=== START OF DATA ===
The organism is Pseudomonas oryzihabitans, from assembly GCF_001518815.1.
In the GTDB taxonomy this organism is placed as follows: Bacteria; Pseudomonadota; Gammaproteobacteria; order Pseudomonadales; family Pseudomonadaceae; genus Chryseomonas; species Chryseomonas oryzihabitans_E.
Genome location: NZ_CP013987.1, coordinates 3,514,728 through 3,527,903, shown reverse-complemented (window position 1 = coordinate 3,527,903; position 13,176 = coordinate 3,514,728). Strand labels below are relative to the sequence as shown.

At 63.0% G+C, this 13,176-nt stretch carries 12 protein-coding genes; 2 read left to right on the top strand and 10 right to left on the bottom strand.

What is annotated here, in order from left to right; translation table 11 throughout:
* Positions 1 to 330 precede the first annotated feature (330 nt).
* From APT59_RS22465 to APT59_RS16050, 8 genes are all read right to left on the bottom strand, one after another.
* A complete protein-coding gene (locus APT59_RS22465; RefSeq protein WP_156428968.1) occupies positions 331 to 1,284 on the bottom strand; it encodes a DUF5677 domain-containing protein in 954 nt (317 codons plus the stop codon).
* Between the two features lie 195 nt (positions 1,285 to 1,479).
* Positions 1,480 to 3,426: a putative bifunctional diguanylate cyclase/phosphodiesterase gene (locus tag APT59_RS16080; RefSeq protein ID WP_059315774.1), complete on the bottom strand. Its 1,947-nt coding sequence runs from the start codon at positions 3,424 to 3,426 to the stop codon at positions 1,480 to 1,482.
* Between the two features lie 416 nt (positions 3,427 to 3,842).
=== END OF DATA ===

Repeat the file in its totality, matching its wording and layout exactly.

The organism is Pseudomonas oryzihabitans, from assembly GCF_001518815.1.
In the GTDB taxonomy this organism is placed as follows: Bacteria; Pseudomonadota; Gammaproteobacteria; order Pseudomonadales; family Pseudomonadaceae; genus Chryseomonas; species Chryseomonas oryzihabitans_E.
Genome location: NZ_CP013987.1, coordinates 3,514,728 through 3,527,903, shown reverse-complemented (window position 1 = coordinate 3,527,903; position 13,176 = coordinate 3,514,728). Strand labels below are relative to the sequence as shown.

At 63.0% G+C, this 13,176-nt stretch carries 12 protein-coding genes; 2 read left to right on the top strand and 10 right to left on the bottom strand.

What is annotated here, in order from left to right; translation table 11 throughout:
* Positions 1 to 330 precede the first annotated feature (330 nt).
* From APT59_RS22465 to APT59_RS16050, 8 genes are all read right to left on the bottom strand, one after another.
* A complete protein-coding gene (locus APT59_RS22465; RefSeq protein WP_156428968.1) occupies positions 331 to 1,284 on the bottom strand; it encodes a DUF5677 domain-containing protein in 954 nt (317 codons plus the stop codon).
* Between the two features lie 195 nt (positions 1,285 to 1,479).
* Positions 1,480 to 3,426: a putative bifunctional diguanylate cyclase/phosphodiesterase gene (locus tag APT59_RS16080; RefSeq protein ID WP_059315774.1), complete on the bottom strand. Its 1,947-nt coding sequence runs from the start codon at positions 3,424 to 3,426 to the stop codon at positions 1,480 to 1,482.
* Between the two features lie 416 nt (positions 3,427 to 3,842).